Aisle Seat

It's Been Real
By the time you read this, friends, I'll be putting down roots on the other coast, in that other city — ask not which, as we all know that only one other city rates, besides our fair town of San Francisco.

Whenever I've visited New York, people have asked what the theater scene is like here. I can't be objective, really, and besides, what in San Francisco isn't theater? My take on it may be partly due to my introduction to S.F.: Right after I moved here in the fall of '89, I started working for a theater company, El Teatro de la Esperanza. Esperanza has a tradition of ending each weekly staff meeting with a chisme (Spanish for “gossip”) report and, hence, I quickly got the inside track on local theater life.

About that time, I attended a performance of Guillermo Gomez-Pena at the now defunct Life on the Water theater. After the show, artist and audience headed to the Marina's overrated Wave Organ, where some arrhythmic New Age wankers were drumming to the moon. They set the stage and we carried on, and I began to see that theater in this town simply does not start and end with the rise and fall of a curtain.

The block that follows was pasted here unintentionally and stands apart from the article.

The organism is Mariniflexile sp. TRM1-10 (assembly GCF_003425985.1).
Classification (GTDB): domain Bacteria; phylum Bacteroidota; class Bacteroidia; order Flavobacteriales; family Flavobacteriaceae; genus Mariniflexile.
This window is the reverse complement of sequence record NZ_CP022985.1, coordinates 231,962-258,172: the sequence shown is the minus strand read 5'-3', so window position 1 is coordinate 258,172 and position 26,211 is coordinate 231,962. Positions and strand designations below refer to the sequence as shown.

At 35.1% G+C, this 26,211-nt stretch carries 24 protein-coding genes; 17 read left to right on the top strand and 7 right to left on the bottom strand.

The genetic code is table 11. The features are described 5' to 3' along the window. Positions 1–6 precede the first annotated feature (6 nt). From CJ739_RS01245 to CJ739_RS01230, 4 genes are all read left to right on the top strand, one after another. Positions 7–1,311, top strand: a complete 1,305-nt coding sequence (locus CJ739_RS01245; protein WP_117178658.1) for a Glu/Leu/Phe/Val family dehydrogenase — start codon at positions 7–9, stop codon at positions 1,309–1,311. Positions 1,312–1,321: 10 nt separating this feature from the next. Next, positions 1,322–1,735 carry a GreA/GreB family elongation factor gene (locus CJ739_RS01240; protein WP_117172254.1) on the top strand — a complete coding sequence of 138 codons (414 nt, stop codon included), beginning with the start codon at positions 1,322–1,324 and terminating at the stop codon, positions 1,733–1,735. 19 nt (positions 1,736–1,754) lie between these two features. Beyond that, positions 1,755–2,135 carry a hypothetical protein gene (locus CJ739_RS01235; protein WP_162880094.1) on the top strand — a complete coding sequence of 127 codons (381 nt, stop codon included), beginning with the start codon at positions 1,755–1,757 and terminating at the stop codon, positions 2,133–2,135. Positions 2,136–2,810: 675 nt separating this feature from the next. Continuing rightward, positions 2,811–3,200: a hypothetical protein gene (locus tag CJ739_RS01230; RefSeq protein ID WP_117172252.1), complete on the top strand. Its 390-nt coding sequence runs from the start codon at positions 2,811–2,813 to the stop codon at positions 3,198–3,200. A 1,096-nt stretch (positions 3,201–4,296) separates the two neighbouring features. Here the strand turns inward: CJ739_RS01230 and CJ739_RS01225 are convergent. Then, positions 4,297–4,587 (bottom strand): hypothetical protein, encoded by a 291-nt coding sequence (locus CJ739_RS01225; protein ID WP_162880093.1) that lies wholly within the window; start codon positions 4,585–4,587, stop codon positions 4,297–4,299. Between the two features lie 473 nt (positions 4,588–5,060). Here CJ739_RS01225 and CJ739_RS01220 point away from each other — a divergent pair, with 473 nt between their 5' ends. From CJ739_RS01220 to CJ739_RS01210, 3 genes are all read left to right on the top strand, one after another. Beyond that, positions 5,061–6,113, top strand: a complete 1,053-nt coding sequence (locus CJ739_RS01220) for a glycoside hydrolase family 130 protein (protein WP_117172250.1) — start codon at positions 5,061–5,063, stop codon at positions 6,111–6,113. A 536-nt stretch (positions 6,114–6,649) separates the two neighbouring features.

Bear with me, because I have a lot of people to acknowledge, and they deserve their propers: the extended Esperanza family, including Val and Bill, who quickly turned S.F. into “home” for me; the old Life on the Water gang — Joe Lambert, producer extraordinaire Susan Sillins, and the awesomely inspiring Ellen Sebastian; Ellen Gavin and Cherr’e Moraga, models of strength and vision from Brava!; Brian Freeman and Pomo Afro Homos, who provided me the first story I ever did for a New York publication, the Village Voice; Baraka Sele, of Center for the Arts, who has fought the good fight. And to the sources who leaked some of the more controversial stories I have explored in this space — well, your secrets weren't safe with me, but your names are. Thanks for the dirt.

In 1992 I wrote a cover story for SF Weekly about the fate of local theater — it bore the ominous title “The Final Curtain?” Happily, a few years later, we can see that though some theaters closed and others transmogrified, things are looking up. Z Space Studio's incubator has helped birth productions; the Magic cut its losses and revamped its vision; Carey Perloff, for better or for worse, has breathed life into ACT; and small theaters like Thick Description offer adventurous productions, while Climate's Solo Mio Festival continues to thrive. Funding is indeed slipping away, but talent and passion still exist in this town. My wish for y'all is to hang tough and keep on keeping on. I will.

By Laura Jamison

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